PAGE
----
Pound to euro exchange rate: Sterling ‘gains ground’ on weak euro after ECB court ruling

The pound managed to push past the 1.14 handle yesterday after a German court ruling declared that the ECB’s asset purchasing had to be proven necessary in the next three months. But with no major announcements today, investors remain focussed on Mr Johnson’s lockdown exit strategy which will be announced on Sunday. The Bank of England (BoE) is also set to make fresh policy decisions in a meeting tomorrow as it assesses the economic damage of the coronavirus pandemic.


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To soften the blow to the UK economy, the BoE announced a wide range of measures at the beginning of the crisis which included interest rates plunging to an all-time low of 0.1 percent.

Currently, experts are waging that no policy changes will be made but as the UK’s coronavirus death toll peaks to the highest in Europe, this could soon change.

The pound is currently trading at a rate of 1.1490 against the euro according to Bloomberg at the time of writing.

Michael Brown, Currency Expert at Caxton FX, spoke to Express.co.uk to provide exclusive insight into the current exchange rate.

He said: “Sterling gained ground against a weaker euro on Tuesday, breaking above the 1.14 handle, after a German court ruling on the legality of the ECB’s asset purchase programme left market participants somewhat doubtful over the central bank’s ability to continue providing a backstop to the eurozone debt markets.

“Today, one can expect relatively rangebound conditions, as investors look ahead to tomorrow’s BoE decision, and continue to await Prime Minister Johnson’s address laying out a ‘roadmap’ for exiting the lockdown.”

Chris Beauchamp, Chief Market Analyst at IG, a global leader in online trading said the German court’s ruling on the ECB had hit risk appetite in the markets.

He said: “It has been a volatile morning for European equities, as investors attempt to work out the implications of a German court decision.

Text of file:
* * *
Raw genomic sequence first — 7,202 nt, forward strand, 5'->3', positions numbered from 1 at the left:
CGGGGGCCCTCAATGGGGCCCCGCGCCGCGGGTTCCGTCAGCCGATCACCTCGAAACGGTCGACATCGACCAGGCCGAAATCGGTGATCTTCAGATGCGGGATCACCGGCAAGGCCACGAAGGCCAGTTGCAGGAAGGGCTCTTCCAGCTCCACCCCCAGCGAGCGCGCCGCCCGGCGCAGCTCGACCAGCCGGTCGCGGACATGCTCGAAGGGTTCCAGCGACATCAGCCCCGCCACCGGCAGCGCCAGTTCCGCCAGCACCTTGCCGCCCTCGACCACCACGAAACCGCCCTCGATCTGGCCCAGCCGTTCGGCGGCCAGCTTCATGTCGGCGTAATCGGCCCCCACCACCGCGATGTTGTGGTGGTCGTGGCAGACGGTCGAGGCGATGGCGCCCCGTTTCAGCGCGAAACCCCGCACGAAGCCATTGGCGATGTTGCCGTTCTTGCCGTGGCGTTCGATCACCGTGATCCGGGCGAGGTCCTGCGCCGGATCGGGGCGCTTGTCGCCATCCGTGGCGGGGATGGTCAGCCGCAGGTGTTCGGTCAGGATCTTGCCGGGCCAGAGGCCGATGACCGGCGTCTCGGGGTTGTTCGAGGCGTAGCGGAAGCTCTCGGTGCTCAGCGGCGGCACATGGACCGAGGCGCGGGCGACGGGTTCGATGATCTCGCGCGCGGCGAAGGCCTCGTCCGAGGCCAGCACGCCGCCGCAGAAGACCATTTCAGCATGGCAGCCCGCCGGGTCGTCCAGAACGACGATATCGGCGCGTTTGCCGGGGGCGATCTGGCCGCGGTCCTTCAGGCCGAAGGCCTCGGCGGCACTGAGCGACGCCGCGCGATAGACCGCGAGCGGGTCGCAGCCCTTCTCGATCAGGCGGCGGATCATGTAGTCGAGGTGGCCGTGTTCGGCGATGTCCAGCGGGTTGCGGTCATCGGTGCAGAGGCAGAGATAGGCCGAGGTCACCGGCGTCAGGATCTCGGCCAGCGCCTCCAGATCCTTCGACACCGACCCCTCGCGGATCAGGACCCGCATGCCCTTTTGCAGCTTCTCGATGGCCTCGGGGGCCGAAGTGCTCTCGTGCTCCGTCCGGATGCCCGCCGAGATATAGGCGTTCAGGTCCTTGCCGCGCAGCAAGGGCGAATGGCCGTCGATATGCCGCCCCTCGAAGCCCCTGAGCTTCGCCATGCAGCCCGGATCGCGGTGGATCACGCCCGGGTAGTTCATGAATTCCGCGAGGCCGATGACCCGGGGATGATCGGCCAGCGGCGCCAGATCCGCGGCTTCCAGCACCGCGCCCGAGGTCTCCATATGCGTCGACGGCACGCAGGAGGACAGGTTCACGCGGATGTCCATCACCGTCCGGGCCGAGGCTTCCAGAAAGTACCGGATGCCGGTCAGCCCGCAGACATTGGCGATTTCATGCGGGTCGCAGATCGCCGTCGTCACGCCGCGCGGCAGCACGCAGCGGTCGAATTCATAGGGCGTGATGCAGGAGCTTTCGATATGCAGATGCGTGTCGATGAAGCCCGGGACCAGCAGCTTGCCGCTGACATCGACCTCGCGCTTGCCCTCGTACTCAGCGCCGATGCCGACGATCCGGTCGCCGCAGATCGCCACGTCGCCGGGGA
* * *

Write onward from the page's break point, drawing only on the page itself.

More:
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“Initial gains for European markets have been reversed as the German constitutional court throws a spanner in the works of the ECB’s monetary easing.

“As constitutional experts scramble to work out what the ECB will have to do in order to satisfy the hardliners in the German court, markets have seen a hit to risk appetite, as once again the potentially-fatal weakness of the eurozone system comes into play.

“Without a single authority to implement fiscal decisions, the nations of the eurozone must find common ground, making coherent and, importantly, rapid policy-making difficult at best.

“The decision was hardly unexpected, which accounts for the weakness in the euro before the decision this morning, but the cautious atmosphere in European assets could easily spread if investors fear that the co-ordinated global response to the pandemic is beginning to fray.

“Oil prices have continued their surge, with WTI pushing above $22 and providing further support for embattled oil stocks.

“This looks like an ongoing ‘reset’ in sentiment which ultimately leaves the general market outlook unchanged; everyone was clearly too bearish down at $10 and lower, but with the price up almost three-fold from its April low the polar opposite risk now looms – storage constrains and oversupply problems have not disappeared, while demand is only set to recover modestly.

“Buyers of oil now risk being very late to the party.

“Ahead of the open, we expect the Dow to start at 23,870, up 121 points from Tuesday’s close.”

Coronavirus cases have hit over 3.7million worldwide with almost 260,000 deaths.

The deadly virus is expected to have dealt a massive blow to the global economy.

The International Monetary Fund (IMF) predicted that the global economy is likely to shrink by three percent this year.

The IMF has described this as being the worst decline since the Great Depression of the 1930s.

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